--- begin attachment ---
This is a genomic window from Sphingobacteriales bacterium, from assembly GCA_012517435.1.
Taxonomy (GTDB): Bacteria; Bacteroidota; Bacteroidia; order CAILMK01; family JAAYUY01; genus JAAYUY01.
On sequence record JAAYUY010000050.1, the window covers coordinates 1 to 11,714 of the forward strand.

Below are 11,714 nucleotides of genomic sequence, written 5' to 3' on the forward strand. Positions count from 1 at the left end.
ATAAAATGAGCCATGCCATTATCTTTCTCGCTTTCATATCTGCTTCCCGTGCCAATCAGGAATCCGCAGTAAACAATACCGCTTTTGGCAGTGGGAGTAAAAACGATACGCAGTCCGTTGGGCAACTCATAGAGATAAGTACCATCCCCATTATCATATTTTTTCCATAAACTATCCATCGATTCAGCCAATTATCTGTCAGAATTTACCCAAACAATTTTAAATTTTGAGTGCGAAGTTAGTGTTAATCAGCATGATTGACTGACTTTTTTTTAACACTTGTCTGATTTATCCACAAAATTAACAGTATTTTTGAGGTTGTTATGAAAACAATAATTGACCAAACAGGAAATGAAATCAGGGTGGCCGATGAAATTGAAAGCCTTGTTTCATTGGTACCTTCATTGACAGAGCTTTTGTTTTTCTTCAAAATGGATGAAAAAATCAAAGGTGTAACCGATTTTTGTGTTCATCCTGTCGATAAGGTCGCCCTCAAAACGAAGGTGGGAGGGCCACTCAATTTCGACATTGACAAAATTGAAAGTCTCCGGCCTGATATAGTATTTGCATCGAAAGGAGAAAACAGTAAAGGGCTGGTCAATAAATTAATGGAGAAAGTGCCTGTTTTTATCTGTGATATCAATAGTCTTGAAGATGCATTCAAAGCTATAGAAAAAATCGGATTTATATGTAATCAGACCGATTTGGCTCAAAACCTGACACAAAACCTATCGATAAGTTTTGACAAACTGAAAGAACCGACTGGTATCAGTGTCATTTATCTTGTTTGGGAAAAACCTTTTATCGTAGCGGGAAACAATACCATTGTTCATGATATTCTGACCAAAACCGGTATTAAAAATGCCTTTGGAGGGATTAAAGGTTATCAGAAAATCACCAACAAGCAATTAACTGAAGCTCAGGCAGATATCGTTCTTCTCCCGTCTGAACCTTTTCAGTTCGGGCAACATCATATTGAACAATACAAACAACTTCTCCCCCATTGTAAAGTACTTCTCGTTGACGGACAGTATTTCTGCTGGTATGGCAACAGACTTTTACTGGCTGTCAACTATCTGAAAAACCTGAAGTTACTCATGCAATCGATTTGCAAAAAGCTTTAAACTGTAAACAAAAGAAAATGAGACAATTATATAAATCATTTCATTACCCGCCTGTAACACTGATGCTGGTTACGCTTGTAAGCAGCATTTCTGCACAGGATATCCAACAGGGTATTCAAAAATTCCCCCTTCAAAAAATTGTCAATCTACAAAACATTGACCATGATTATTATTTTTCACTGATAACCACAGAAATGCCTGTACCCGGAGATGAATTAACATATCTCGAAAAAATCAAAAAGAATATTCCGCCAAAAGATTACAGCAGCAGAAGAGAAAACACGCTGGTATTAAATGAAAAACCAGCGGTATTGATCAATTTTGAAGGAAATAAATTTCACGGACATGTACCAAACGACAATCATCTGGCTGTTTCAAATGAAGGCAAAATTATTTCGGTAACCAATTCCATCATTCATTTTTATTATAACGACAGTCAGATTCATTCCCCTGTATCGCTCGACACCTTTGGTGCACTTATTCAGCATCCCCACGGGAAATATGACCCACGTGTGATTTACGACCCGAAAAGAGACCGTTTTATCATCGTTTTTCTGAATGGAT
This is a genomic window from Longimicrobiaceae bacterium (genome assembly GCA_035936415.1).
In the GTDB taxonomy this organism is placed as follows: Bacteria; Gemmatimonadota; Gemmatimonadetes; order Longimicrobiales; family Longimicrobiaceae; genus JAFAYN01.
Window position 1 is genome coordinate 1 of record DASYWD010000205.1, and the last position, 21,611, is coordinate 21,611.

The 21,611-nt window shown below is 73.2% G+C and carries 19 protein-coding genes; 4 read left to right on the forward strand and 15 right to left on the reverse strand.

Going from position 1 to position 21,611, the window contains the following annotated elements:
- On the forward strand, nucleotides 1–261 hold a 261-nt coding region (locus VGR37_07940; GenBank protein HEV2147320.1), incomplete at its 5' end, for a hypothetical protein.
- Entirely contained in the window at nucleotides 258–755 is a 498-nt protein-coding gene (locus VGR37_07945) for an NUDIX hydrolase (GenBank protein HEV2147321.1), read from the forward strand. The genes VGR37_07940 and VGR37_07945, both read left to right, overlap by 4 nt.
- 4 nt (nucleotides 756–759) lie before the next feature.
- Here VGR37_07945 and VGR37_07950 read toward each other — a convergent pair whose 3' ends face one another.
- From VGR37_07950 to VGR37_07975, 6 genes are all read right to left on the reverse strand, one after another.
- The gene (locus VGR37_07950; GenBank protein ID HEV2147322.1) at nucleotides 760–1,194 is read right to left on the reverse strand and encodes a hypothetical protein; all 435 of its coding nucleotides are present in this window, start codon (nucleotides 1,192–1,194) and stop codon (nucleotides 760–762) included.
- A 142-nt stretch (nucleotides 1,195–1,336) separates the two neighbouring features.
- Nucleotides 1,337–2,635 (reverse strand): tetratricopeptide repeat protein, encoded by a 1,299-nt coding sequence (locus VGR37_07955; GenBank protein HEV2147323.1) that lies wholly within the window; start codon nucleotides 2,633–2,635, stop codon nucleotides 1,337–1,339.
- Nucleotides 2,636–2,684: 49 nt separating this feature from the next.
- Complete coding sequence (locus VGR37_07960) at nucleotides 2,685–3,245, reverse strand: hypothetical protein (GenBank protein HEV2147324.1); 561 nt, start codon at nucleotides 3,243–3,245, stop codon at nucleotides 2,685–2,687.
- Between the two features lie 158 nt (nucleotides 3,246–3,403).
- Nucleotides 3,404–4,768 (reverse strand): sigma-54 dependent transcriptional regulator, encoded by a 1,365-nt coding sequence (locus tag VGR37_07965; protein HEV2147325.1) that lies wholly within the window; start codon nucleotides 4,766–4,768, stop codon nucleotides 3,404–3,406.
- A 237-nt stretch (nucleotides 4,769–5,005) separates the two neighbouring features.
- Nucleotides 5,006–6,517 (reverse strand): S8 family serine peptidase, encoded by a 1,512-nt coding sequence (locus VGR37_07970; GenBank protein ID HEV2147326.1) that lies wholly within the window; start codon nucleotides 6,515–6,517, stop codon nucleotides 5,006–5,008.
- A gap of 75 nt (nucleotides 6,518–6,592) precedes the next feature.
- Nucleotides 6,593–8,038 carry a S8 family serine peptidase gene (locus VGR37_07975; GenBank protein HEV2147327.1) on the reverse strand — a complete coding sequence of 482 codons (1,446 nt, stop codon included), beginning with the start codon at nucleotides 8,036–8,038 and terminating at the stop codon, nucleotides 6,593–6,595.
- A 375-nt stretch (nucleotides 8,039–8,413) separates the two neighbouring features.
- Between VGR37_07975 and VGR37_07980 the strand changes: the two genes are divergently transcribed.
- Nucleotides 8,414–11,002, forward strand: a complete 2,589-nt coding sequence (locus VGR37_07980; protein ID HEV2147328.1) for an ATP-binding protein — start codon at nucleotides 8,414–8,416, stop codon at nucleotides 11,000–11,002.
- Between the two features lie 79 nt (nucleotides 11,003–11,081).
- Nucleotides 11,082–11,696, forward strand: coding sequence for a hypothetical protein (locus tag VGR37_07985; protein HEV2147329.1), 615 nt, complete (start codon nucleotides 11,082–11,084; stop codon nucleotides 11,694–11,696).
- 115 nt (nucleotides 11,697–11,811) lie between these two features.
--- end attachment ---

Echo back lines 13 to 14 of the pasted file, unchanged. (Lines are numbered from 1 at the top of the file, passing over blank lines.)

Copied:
- 4 nt (nucleotides 756–759) lie before the next feature.
- Here VGR37_07945 and VGR37_07950 read toward each other — a convergent pair whose 3' ends face one another.